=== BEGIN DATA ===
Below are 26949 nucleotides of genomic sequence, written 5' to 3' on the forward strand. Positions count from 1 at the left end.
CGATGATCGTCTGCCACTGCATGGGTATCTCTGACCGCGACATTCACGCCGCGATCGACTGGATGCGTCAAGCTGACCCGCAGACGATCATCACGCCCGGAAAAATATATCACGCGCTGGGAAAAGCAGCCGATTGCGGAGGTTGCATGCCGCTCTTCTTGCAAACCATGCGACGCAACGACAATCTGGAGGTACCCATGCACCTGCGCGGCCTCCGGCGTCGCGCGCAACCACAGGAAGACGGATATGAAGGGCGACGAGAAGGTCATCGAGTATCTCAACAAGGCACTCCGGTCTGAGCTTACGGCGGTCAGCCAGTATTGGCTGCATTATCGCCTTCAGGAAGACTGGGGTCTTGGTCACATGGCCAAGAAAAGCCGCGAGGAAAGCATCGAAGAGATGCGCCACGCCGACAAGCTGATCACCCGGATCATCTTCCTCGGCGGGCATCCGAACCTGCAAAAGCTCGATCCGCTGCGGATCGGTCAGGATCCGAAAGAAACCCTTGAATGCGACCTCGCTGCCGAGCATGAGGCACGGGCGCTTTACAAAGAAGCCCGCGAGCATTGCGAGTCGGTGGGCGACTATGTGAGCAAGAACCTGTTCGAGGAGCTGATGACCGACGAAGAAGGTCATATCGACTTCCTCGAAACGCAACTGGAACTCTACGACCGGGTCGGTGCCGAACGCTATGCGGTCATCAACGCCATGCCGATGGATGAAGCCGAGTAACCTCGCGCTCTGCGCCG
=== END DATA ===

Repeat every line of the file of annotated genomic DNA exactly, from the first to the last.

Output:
Below are 26949 nucleotides of genomic sequence, written 5' to 3' on the forward strand. Positions count from 1 at the left end.
CGATGATCGTCTGCCACTGCATGGGTATCTCTGACCGCGACATTCACGCCGCGATCGACTGGATGCGTCAAGCTGACCCGCAGACGATCATCACGCCCGGAAAAATATATCACGCGCTGGGAAAAGCAGCCGATTGCGGAGGTTGCATGCCGCTCTTCTTGCAAACCATGCGACGCAACGACAATCTGGAGGTACCCATGCACCTGCGCGGCCTCCGGCGTCGCGCGCAACCACAGGAAGACGGATATGAAGGGCGACGAGAAGGTCATCGAGTATCTCAACAAGGCACTCCGGTCTGAGCTTACGGCGGTCAGCCAGTATTGGCTGCATTATCGCCTTCAGGAAGACTGGGGTCTTGGTCACATGGCCAAGAAAAGCCGCGAGGAAAGCATCGAAGAGATGCGCCACGCCGACAAGCTGATCACCCGGATCATCTTCCTCGGCGGGCATCCGAACCTGCAAAAGCTCGATCCGCTGCGGATCGGTCAGGATCCGAAAGAAACCCTTGAATGCGACCTCGCTGCCGAGCATGAGGCACGGGCGCTTTACAAAGAAGCCCGCGAGCATTGCGAGTCGGTGGGCGACTATGTGAGCAAGAACCTGTTCGAGGAGCTGATGACCGACGAAGAAGGTCATATCGACTTCCTCGAAACGCAACTGGAACTCTACGACCGGGTCGGTGCCGAACGCTATGCGGTCATCAACGCCATGCCGATGGATGAAGCCGAGTAACCTCGCGCTCTGCGCCG